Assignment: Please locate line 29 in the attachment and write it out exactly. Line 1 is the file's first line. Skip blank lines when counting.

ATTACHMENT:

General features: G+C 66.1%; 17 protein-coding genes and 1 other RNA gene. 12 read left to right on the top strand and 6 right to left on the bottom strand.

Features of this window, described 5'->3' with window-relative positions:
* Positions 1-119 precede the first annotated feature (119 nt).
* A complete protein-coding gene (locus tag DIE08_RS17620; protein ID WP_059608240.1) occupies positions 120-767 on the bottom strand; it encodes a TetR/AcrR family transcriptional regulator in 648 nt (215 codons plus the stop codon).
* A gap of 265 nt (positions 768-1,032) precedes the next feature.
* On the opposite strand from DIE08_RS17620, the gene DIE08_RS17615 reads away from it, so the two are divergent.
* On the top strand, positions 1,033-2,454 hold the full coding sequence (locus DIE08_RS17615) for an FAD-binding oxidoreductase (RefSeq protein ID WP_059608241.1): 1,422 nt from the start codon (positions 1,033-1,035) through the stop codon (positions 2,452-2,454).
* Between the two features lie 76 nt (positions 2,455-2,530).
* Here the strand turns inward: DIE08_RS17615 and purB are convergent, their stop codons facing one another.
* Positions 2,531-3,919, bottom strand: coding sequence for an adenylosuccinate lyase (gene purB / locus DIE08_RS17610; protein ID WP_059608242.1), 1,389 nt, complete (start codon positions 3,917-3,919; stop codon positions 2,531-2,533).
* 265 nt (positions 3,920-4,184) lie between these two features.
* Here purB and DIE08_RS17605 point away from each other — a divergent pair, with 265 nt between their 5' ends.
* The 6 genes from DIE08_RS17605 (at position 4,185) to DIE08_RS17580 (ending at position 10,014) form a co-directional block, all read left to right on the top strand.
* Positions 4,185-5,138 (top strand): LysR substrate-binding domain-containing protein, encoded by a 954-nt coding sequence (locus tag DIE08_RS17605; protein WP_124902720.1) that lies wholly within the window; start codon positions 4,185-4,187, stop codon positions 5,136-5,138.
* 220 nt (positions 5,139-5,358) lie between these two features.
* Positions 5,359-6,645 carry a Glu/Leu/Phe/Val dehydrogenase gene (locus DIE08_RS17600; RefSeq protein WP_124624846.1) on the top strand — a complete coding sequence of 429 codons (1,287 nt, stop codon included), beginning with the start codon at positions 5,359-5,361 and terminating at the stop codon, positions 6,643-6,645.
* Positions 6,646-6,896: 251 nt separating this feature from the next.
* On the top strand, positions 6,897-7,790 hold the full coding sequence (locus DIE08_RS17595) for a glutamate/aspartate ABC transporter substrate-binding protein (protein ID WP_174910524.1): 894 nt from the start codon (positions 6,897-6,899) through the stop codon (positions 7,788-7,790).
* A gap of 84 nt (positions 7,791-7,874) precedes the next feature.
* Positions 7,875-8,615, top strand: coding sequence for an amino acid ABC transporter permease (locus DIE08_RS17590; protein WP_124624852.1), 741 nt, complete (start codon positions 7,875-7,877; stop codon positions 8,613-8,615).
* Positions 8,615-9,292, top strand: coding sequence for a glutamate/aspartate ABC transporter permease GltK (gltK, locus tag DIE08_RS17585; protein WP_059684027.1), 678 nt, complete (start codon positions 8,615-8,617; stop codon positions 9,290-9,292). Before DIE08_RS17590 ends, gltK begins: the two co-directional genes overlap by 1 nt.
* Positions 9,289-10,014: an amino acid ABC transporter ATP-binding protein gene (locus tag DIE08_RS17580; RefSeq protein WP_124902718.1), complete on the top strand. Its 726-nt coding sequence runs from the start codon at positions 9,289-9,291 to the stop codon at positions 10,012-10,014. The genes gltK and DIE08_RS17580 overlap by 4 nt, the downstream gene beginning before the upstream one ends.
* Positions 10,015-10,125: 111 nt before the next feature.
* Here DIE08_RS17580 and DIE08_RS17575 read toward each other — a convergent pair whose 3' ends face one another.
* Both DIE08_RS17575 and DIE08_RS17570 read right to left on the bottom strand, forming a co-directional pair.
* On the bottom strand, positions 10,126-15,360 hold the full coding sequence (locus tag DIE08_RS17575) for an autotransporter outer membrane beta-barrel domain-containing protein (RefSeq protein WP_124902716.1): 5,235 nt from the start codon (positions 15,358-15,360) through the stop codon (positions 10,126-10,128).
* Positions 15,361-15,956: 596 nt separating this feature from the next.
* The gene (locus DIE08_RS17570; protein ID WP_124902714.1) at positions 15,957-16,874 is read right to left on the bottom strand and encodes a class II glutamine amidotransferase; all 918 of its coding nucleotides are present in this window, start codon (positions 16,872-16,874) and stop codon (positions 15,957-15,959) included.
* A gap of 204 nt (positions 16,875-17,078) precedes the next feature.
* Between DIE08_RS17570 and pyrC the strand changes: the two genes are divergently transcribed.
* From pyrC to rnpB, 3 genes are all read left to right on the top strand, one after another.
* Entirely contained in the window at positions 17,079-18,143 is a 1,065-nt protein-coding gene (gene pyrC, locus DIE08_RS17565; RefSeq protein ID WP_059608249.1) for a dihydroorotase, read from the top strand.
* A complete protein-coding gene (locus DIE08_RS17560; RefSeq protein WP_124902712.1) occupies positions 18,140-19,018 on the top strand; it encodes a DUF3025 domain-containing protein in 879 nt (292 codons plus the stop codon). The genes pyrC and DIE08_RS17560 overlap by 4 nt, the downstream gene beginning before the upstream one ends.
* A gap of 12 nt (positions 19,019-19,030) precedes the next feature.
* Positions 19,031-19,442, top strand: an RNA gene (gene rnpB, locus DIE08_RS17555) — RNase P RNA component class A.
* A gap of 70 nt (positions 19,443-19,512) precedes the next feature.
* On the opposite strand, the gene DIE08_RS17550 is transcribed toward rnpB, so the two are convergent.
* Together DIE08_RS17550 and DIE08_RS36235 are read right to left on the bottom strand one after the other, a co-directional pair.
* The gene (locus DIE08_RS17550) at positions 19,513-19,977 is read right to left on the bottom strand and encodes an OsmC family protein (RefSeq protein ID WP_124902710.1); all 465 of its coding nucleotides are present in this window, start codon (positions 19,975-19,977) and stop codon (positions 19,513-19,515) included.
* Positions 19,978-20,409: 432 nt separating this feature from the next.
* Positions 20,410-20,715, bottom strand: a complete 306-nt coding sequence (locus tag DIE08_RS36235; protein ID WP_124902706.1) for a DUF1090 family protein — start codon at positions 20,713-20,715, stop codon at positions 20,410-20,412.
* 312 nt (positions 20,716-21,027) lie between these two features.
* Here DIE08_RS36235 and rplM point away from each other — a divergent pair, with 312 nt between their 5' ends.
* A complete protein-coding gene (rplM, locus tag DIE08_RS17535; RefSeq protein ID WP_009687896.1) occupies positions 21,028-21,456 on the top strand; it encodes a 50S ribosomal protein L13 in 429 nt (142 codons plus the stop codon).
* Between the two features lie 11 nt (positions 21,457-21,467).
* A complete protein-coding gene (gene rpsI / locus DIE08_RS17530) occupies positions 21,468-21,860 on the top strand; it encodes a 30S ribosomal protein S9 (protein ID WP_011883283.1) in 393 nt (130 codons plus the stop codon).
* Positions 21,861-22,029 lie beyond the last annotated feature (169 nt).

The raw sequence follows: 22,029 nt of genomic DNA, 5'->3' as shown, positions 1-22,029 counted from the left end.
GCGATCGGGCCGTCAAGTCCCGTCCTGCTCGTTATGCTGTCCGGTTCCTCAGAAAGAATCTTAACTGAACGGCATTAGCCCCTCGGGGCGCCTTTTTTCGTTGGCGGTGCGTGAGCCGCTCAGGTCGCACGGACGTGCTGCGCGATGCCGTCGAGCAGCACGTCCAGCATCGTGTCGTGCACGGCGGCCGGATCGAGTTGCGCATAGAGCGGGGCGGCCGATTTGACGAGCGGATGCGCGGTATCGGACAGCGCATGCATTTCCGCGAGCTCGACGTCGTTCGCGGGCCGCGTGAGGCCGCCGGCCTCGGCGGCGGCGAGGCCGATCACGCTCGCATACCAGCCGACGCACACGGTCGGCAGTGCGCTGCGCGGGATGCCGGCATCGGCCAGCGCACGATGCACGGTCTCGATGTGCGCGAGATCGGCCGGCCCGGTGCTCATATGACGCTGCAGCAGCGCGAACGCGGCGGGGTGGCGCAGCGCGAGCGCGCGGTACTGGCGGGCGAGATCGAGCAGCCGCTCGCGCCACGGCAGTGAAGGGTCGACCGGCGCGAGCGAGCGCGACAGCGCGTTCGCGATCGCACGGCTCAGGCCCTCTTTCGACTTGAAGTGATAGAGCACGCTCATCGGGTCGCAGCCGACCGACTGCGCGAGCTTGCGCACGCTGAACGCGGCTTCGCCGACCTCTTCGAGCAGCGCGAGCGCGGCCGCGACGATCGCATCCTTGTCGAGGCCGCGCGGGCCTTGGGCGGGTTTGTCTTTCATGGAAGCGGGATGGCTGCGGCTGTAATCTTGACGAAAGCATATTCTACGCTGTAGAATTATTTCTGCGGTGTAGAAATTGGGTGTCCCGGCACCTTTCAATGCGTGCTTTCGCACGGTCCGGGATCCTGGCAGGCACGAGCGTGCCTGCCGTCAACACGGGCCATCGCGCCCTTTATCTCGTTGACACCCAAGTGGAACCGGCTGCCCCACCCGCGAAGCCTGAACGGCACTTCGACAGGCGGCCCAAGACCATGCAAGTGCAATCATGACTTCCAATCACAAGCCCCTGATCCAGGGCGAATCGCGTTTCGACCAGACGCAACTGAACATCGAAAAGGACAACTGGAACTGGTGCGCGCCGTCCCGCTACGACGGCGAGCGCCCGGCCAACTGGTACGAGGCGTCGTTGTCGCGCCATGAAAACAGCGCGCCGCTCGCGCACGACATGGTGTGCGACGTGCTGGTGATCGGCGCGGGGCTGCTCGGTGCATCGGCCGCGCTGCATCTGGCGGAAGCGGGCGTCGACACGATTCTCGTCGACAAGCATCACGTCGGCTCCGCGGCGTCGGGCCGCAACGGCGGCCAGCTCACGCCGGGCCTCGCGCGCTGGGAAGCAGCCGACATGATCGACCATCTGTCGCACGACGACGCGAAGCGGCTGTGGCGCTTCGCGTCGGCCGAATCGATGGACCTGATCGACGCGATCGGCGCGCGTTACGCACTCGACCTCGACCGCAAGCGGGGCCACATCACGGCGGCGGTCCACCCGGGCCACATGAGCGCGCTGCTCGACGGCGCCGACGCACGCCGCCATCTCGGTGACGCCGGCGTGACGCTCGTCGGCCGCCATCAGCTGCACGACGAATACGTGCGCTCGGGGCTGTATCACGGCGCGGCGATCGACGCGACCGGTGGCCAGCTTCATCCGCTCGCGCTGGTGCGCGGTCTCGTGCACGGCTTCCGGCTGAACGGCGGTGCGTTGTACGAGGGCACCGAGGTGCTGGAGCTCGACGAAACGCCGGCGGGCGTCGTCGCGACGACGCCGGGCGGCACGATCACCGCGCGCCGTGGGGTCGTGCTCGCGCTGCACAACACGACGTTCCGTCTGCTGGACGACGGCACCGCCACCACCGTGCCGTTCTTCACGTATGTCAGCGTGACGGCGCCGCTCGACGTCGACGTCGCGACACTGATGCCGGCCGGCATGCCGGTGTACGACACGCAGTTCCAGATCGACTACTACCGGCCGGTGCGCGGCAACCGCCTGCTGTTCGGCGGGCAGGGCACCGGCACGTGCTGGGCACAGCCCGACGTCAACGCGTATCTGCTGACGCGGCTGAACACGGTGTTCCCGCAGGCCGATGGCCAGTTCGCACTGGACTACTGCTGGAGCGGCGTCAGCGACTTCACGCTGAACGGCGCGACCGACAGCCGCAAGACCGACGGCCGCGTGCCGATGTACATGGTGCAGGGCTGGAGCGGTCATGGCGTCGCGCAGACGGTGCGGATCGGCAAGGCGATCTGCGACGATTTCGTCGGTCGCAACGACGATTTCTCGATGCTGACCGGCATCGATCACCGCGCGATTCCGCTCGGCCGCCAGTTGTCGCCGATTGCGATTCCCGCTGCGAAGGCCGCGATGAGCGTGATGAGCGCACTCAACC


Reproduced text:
* A gap of 204 nt (positions 16,875-17,078) precedes the next feature.